David Mimno is an assistant professor in the Information Science department at Cornell University. His research is on developing machine learning models and algorithms, with a particular focus on applications in Humanities and Social Science. He received his BA in Classics and Computer Science from Swarthmore College and PhD in Computer Science from the University of Massachusetts, Amherst. He was a CRA Computing Innovation fellow at Princeton University. Before graduate school, he served as Head Programmer at the Perseus Project, a digital library for cultural heritage materials, at Tufts University. Mimno is currently chief architect for the MALLET machine learning toolkit.

David Mimno's visit is sponsored by the Wisconsin Institute for Discovery in partnership with the Humanities Research Bridge of the UW-Madison Libraries. 

 

 

Humanities Hackathon with Martin Foys

Humanities Hackathon with Martin Foys

Senior Lecturer, Kings College, London & Associate Professor of English, Drew University; Co-Director of the Digital Mappaemundi Project

Small Data in a Big Way: Customizing Linked Data in Medieval Maps and ManuscriptsMonday, September 23, 2013 @ 3:30pm3rd Floor Teaching Lab, Wisconsin Institutes for Discovery, 330 North Orchard Street

This workshop will explore the functionality of the DM Project (dm.drew.edu), a developing on-line environment to allow scholars to collect and annotate digital images and texts collaboratively. In particular, DM emphasizes the continuing need within digital humanities resources for scholars to be able to generate bespoke scholarship - custom and targeted linked data of moments within images and texts - across large collections.  Through the Virtual Mappa Project(VMP) - a partnership between the DM Project and the British Library focussed on medieval maps of the world -  we will look at the DM Project's new multi-up working environment, with innovative methods for managing the display, selection and annotation of several manuscript images and transcribed texts simultaneously.  We'll also review newly completed work for exporting the linked data created by users in Open Annotation Collaboration (OAC) compliant XML and RDF-triple formats, and touch on a few other medieval manuscript projects using DM, ranging from the institutional to the individual in scale. Finally, we'll discuss the next phase of work already in development - establishing customizable collections of such annotated data, drawn from manuscript manifests hosted across multiple institutional repositories. During the presentation and discussion, a sandbox of the Virtual Mappa Project will be publicly available for hands-on experience of DM features.

Martin K. Foys is a Senior Lecturer in Pre-1300 English at King's College, London and an Associate Professor of English at Drew University.

Major publications include the Bayeux Tapestry Digital Edition (2003),  Virtually Anglo-Saxon: Old Media, New Media, and Early Medieval Studies in the Late Age of Print (2007), and Bayeux Tapestry: New Interpretations (2009). Martin is a founding board member of the Digital Medievalist resource, and has served as a member of the consultative group for the Parker Library on the Web project and a member of the Medieval Academy of America's Committee on Electronic Resources. He also co-directs the DM project (http://dm.drew.edu), a digital resource for the open annotation of medieval images and texts funded by the NEH and the Andrew W. Mellon Foundation.

Outside the digital humanities, the core of Martin's research concerns pre- and post-Conquest England, with special attention to the intersection of literature and other visual, material and media modes of cultural expression – e.g. maps, tapestries and sculpture, and, most recently, more ephemeral and abstracted aspects of Anglo-Saxon expressive production – auditory culture, technological alteration of bodies, transliteracies and ecologies of media forms, and the process of temporal decay or obsolescence. Recent work includes an essay on "Media" for the Wiley-Blackwell Handbook of Anglo-Saxon Studies (2012), and co-editing a volume of articles on "Becoming Media" for the journal postmedieval (2012),  for which submissions were also vetted through an experimental on-line crowd review. He is currently at work on a book on the nature of Anglo-Saxon media, as well as editing a set of early medieval maps for the Virtual Mappa Project, in partnership with the British Library. Martin is also the Executive Director of the International Society of Anglo-Saxonists.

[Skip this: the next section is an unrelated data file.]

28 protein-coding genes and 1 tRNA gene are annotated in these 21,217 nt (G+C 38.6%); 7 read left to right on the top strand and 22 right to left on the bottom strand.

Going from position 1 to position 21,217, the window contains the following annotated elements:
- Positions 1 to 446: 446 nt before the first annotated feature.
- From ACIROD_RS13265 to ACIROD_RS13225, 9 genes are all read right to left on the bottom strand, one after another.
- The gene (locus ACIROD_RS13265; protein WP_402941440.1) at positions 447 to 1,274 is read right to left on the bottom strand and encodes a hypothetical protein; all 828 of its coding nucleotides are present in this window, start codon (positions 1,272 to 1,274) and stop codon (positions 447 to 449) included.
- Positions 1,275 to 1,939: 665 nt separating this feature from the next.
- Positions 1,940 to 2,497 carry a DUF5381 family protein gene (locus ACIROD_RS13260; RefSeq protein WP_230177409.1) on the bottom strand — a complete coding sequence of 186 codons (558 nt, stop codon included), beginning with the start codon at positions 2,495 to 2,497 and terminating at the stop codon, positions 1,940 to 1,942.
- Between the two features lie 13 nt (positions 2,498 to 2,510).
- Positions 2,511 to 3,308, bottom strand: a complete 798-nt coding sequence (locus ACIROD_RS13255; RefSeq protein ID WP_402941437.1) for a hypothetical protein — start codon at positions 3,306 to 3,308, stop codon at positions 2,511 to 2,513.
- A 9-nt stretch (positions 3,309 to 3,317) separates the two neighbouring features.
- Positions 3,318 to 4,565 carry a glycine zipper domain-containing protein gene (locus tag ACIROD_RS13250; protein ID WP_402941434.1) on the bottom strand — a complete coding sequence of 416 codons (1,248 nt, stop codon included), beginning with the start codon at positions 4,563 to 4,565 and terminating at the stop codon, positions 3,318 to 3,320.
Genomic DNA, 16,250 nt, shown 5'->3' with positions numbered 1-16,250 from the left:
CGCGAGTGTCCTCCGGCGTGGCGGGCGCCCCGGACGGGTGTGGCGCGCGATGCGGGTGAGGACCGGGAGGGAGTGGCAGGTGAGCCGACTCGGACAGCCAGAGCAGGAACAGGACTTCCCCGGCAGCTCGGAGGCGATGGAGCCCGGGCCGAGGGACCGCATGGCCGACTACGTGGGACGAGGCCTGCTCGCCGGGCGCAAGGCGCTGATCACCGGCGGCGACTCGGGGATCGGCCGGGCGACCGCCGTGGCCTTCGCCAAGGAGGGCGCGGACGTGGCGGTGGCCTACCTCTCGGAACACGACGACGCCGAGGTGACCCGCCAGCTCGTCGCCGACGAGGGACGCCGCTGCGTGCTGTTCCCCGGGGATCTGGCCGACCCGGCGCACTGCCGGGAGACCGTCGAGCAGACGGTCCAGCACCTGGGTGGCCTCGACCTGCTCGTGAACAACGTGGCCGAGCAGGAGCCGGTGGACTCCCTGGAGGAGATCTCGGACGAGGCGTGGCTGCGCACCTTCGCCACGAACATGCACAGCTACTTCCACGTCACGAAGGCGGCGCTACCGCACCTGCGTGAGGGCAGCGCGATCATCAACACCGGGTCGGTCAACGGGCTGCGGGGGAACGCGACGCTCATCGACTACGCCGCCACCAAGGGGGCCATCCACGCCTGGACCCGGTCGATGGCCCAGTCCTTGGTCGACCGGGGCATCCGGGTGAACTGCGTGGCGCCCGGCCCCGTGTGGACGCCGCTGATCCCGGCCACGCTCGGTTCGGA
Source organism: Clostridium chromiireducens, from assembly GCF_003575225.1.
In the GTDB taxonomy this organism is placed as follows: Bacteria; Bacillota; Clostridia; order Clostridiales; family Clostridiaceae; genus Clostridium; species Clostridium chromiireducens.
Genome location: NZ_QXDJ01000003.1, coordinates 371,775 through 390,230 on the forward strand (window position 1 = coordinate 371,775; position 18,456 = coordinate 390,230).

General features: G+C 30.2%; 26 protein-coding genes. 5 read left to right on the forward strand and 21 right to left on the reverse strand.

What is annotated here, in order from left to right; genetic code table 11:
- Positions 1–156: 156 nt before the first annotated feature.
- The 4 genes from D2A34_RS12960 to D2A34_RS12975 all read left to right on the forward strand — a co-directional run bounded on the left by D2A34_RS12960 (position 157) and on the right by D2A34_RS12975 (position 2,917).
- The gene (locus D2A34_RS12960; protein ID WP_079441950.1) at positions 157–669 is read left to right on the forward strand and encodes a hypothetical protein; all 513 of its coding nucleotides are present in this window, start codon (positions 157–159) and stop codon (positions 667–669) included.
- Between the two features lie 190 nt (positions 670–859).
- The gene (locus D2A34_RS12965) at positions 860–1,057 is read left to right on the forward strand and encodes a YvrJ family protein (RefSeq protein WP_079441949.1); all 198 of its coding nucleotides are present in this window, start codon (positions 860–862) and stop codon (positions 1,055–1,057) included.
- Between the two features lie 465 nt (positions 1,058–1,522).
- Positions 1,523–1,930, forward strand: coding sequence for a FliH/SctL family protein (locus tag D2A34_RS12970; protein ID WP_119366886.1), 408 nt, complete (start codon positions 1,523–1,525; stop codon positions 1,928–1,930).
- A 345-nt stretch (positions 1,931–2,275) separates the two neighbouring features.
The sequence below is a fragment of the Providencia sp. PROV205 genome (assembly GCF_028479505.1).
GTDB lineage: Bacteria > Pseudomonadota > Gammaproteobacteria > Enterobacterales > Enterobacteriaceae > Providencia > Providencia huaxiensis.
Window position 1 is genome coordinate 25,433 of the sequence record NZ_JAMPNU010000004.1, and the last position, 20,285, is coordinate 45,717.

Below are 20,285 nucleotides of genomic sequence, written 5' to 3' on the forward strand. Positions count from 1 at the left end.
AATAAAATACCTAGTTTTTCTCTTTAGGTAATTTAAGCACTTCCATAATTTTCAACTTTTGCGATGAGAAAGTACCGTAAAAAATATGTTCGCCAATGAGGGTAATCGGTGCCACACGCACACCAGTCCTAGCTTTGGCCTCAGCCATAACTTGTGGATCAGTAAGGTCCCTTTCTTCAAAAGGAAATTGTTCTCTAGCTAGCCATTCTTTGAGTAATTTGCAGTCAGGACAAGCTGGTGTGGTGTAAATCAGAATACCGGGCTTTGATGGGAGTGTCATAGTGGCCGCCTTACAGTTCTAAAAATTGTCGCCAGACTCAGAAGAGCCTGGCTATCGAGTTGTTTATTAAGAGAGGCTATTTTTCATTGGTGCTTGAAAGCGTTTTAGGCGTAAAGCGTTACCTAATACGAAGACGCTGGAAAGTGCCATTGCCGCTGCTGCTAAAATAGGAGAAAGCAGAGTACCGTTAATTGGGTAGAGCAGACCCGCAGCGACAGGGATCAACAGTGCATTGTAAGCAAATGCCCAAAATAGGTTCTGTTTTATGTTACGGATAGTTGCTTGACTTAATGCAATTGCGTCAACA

Spring 2013 Meetings

 

The Creativity of Digital Clouds — What Could You Do with 10,000 Computers at Your Fingertips?

Thursday, April 18, 2013 @ 3:00pm
Researchers' Link, Wisconsin Institutes for Discovery (map)
Accessing the Discovery Building for WID events

Presenter: Lauren Michael, Research Computing Facilitator, Core Computational Technology

What could you do with 10,000 computers at your fingertips?

April’s Hackathon demystifies cloud and high throughput computing, exploring how humanistic, tech-savvy organizations such as DreamWorks and MIT’s Media Lab have mobilized the extraordinary power of the cloud to bring fantastical worlds and ideas to life. This Hackathon shows how such technology might amplify your own research vision.

 

 

Viking in the WID

Viking in the WID

 

Raiding and Trading Approaches to DataThursday, March 14, 2013 @ 3:00pm3rd Floor Teaching Lab, Wisconsin Institutes for Discovery, 330 North Orchard Street

A look at collaborations between the Humanities Research Bridge and the Wisconsin Institute for Discovery. Carrie Roy will present on several projects dealing with common basic challenges in working with complex data from the humanities to the sciences. Current tools and prototypes for data analysis and visualization will be featured. David Krakauer will also introduce open source software available for using computational techniques to approach humanities data.

Carrie Roy studied Visual and Environmental Studies at the undergraduate level at Harvard and received advanced degrees in the humanities at UW Madison. She now works as a post doctoral researcher and coordinator for a digital humanities initiative at the University of Wisconsin, Madison, the Humanities Research Bridge. The focus of her dissertation work explored the consistent manifestation of one concept, binding (in the sense of fixing, fastening, etc.), across Norse art, material culture/technology, mythology, narrative and social/legal terminology. Her recent art work explores transformations of data into objects, while her digital humanities research explores the opposite––turning complex works of human expression into numbers to enable new forms of analysis and comparison.